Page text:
County Seat Newspaper
of Clare County

BOC Swats Down Prosecutor Attorney Request


HARRISON – The May 17 meeting of the Clare County Board of Commissioners once again saw the county’s prosecuting attorney struggle to achieve an office attorney staffing level adequate to the caseload numbers it handles. This saga of effort and knockdown has been ongoing, and this year’s efforts have followed the pattern.

Beginning with the March meeting of the BOC Committee of the Whole, Clare County Prosecutor Michelle Ambrozaitis brought forth a proposed contract with the Michigan Department of Health and Human Services which would provide for reimbursement of costs for prosecutions on behalf of MDHHS in child protective proceedings. Ambrozaitis made it clear that, by statute, her office is required to represent them, and can be court ordered to do so if a private attorney is not retained to do so.

She had gone into detail on the county’s history of dealing with MDHHS, including the time the county had worked with that agency without the benefit of a contract, adding that when she was elected as Clare County Prosecutor, her office continued that no-contract representation. Later on, a movement across the state led to MDHHS contracting with prosecutors’ offices and money would flow back into the county, reimbursing for some of the work done on behalf of MDHHS. Ambrozaitis’s office had signed on to that contract in 2009 and had remained so until May 2019 when DHHS chose to go with private attorneys. She also said when the contract left in favor of private attorneys, it coincided with a turnover of the local MDHHS director in late 2017, and the new director had come to her saying MDHHS wanted her office back, as it is appropriate for the prosecutor’s office to handle these cases.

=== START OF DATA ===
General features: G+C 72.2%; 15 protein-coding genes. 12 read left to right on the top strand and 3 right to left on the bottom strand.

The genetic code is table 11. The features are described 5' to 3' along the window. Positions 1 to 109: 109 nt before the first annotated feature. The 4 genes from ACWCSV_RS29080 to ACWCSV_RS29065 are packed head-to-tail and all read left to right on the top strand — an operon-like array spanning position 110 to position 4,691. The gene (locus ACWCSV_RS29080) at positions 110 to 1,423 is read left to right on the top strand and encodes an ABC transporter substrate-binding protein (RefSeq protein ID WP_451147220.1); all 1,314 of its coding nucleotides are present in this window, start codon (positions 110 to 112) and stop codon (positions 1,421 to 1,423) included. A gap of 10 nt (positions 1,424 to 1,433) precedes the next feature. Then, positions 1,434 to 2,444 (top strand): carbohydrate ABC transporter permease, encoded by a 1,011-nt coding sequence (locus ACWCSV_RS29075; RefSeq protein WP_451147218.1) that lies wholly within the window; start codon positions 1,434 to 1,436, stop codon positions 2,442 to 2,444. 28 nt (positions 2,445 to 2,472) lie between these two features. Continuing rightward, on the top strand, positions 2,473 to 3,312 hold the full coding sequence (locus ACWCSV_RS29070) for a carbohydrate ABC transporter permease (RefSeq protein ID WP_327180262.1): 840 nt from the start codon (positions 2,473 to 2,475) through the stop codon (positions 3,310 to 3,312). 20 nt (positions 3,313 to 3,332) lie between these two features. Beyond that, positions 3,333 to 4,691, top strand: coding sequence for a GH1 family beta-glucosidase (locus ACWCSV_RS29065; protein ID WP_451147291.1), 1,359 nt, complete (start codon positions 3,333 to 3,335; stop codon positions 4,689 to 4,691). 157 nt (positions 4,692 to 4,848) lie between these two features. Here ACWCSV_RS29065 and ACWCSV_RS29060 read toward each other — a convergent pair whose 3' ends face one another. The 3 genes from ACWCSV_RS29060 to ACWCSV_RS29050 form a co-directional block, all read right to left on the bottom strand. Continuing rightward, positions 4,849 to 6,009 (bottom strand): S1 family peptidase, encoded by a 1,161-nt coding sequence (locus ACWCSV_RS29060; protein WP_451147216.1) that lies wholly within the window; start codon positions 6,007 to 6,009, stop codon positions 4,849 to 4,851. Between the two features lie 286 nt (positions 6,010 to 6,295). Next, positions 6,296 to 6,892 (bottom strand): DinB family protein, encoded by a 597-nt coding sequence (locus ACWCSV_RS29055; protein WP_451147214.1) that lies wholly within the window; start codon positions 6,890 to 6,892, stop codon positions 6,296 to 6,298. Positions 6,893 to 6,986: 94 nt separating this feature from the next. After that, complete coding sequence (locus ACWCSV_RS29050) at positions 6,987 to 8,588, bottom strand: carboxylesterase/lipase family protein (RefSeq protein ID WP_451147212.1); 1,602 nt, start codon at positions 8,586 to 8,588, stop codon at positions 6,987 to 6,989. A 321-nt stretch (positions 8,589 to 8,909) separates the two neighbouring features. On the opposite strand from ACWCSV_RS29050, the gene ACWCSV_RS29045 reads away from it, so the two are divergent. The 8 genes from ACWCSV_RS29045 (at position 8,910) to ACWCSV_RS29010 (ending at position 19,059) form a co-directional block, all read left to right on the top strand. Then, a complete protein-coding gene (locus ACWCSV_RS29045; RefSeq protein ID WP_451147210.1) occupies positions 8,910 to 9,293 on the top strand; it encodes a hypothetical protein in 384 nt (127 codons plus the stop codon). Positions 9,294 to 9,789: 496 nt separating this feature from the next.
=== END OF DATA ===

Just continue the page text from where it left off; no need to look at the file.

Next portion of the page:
Ambrozaitis noted the assistant prosecutor position had been vacant since March 2020 as commissioners had chosen, for financial reasons, not to refill it. She said the current four attorneys were willing to take on some of the MDHHS work, but caseloads would not permit more. For that reason, Ambrozaitis said full prosecution on behalf of MDHHS would require the filling of the vacant prosecutor position.

The prosecutor also emphasized the value of having an in-house prosecutor who is aware of both Multi-Disciplinary Team evidence in an MDHHS case and an associated criminal case.